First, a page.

The court recognizes that any interruption in payment to Medi-Cal providers or to IHSS recipients and providers may cause consternation and harm. Nonetheless, in the circumstances of this case federal law does not compel the State to make medical and IHSS payments during a temporary budget lapse. The defendants' motion for summary judgment is granted. Plaintiffs' and plaintiff-intervenors' motions for summary judgment is denied. Plaintiffs Dowling and Cox's motion to amend the complaint is denied. The preliminary injunction entered July 19, 1990 is now vacated.


Dated: July 28, 1992.


United States District Court

1. Throughout this order the court generally will refer to plaintiffs, plaintiff-intervenors, and amici curiae as "plaintiffs" without distinguishing which of these parties has advanced the particular argument under discussion. The court is well aware that certain of the arguments advanced are not subscribed to by all plaintiffs. The defendants are referred to in this order alternatively as the "State."

2. Plaintiffs contend that "delay" in payment of clean claims in the last 3 years has averaged 28 days. Even if true, this evidence does not establish that 90% of clean claims were paid outside of the 30 day requirement.

3. Because the statute and regulations specifically set forth the time within which claims must be paid, plaintiffs' efforts to rely on other sections of the regulations and statute to suggest that any delay in payment violates federal law is unavailing. See plaintiffs' brief at 8.

4. Plaintiffs' claim that a delay of payment to providers, during a budget impasse, violates Medi-Cal recipients' right to due process or right to notice. But a delay of payment to a provider--otherwise consistent with the time requirements in the regulations--is not a termination, suspension or reduction of medicaid services provided to recipients requiring notice and hearing. See 42 C.F.R. § 431.200 et seq. For the same reason, no due process right of recipients is at issue. See also the discussion of Atkins v. Parker, 472 U.S. 115, 86 L. Ed. 2d 81, 105 S. Ct. 2520 (1985), in the next section of this opinion.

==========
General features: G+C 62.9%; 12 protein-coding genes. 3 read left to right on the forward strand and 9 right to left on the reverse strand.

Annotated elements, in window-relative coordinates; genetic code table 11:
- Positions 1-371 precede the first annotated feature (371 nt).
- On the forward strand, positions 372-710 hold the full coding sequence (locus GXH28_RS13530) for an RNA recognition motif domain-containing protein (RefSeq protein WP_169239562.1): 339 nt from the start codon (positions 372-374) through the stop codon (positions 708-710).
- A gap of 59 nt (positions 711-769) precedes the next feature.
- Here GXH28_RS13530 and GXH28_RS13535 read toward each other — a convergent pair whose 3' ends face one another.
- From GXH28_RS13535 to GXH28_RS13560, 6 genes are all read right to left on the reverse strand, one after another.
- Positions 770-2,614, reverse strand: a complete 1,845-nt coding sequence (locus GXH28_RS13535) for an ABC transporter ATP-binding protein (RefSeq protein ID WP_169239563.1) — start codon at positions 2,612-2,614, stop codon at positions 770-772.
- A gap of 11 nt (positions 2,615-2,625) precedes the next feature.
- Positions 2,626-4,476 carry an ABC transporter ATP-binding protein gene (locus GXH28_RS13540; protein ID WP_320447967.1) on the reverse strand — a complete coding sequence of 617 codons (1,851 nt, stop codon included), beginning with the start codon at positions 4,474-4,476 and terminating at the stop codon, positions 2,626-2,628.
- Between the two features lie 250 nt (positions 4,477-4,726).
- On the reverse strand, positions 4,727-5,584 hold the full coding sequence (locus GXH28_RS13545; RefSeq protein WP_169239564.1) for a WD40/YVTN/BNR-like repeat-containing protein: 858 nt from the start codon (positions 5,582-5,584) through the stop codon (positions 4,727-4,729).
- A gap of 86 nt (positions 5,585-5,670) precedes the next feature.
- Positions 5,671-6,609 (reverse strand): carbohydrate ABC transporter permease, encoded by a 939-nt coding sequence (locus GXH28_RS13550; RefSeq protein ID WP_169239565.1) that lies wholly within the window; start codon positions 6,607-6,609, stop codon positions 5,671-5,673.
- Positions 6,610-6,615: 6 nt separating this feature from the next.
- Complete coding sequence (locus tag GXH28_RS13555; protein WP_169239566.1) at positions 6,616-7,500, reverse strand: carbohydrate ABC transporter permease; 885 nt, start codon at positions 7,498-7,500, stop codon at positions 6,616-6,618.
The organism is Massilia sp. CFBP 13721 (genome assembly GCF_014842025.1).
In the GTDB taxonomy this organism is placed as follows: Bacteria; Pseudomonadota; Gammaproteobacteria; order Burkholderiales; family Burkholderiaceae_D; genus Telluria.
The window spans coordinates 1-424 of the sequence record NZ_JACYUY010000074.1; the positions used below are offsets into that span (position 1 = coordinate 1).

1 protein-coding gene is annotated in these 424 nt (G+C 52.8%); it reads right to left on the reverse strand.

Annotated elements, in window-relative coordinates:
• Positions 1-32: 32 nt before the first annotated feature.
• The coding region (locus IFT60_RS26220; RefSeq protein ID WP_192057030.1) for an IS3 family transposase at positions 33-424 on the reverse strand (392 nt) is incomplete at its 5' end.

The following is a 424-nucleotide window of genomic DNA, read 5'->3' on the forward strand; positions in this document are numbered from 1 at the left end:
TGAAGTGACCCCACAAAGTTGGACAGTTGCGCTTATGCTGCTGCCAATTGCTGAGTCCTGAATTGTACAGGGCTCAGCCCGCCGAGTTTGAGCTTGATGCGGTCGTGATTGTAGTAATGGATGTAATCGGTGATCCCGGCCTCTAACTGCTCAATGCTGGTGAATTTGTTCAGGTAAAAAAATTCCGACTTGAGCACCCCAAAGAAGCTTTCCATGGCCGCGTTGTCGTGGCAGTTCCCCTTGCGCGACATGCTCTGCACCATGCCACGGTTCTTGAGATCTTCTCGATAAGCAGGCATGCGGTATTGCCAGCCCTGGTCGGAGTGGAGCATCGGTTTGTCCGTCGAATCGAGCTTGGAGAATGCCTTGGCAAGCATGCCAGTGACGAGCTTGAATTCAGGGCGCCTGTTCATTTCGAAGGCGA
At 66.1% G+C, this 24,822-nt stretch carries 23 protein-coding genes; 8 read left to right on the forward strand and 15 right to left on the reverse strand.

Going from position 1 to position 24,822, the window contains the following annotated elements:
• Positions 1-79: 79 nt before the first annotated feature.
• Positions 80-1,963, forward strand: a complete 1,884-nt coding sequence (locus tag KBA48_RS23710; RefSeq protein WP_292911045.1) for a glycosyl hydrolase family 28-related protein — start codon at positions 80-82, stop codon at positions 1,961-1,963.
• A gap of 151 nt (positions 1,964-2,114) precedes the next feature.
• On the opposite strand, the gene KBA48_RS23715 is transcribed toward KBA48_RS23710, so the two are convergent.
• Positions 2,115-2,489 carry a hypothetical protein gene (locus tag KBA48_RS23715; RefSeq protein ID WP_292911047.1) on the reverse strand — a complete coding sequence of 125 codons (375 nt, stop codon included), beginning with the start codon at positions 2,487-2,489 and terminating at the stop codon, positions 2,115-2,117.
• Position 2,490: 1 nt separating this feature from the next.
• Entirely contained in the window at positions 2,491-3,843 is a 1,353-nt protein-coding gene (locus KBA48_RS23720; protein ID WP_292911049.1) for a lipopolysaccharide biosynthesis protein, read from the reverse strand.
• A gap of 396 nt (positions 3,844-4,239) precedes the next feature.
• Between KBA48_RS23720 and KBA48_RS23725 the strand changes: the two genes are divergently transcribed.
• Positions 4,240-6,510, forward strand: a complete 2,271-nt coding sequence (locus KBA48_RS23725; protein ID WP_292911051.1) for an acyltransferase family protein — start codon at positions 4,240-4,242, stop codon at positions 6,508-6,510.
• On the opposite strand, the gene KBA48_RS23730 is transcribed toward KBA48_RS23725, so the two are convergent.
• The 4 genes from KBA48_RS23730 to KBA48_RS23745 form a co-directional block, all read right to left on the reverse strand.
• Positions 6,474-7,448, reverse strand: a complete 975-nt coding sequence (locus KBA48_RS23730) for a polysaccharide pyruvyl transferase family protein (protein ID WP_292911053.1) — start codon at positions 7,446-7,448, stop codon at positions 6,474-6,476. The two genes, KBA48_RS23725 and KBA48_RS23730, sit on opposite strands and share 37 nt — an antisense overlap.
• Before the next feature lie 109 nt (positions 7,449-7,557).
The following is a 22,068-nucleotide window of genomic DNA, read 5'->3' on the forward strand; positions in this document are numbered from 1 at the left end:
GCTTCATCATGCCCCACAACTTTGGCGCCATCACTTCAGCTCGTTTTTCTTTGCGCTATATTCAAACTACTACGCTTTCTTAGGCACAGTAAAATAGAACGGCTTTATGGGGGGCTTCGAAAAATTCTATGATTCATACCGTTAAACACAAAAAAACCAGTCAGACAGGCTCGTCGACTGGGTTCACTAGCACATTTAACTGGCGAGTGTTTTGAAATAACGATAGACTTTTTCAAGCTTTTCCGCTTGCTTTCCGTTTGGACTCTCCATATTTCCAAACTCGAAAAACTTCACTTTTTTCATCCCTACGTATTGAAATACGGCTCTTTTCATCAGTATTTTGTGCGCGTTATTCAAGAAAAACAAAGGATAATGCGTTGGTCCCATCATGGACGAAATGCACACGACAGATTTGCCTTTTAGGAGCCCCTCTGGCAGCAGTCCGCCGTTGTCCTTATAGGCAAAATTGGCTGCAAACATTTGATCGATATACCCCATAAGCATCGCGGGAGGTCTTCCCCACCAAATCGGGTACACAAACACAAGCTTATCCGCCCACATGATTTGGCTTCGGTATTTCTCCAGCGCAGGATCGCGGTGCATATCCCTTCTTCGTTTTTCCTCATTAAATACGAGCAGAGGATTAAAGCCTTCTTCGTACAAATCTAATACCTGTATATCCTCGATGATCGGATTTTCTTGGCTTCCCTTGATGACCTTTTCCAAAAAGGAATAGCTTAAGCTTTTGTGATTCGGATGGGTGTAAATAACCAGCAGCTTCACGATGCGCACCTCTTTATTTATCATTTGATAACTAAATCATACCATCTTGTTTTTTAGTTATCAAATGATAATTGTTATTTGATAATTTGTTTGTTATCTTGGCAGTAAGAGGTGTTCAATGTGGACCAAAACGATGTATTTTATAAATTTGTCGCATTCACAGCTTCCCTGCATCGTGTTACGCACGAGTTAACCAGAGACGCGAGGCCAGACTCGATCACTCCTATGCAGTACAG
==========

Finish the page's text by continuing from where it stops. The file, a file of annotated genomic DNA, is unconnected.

5. "Plaintiff-Intervenors do not argue they have a right to continued receipt of services in a manner inconsistent with the Budget Act. They do not argue that the state must continue to pay for the services in the absence of a budget bill. This would not only be inconsistent with the annual Budget Act, it would be unconstitutional under Article XVI, section 7 of the state Constitution." Reply Brief of Plaintiff-Intervenors, at 7 n.4.

6. The Atkins Court noted that the "presumption" that all citizens know the law "arguably . . . may be overcome in cases in which the statute does not allow a sufficient 'grace period' to provide the persons affected by a change in the law with an adequate opportunity to become familiar with their obligations under it." 472 U.S. at 130. The requirement of a "grace period," if it exists at all, has been limited to government takings of real property. See Texaco, Inc. v. Short, 454 U.S. 516, 70 L. Ed. 2d 738, 102 S. Ct. 781 (1982). In Rosas v. McMahon, 945 F.2d 1469, 1474-75 (9th Cir. 1991), the court rejected the grace period argument in the context of AFDC benefits. The holding in Rosas is applicable to an adjustment of IHSS benefits.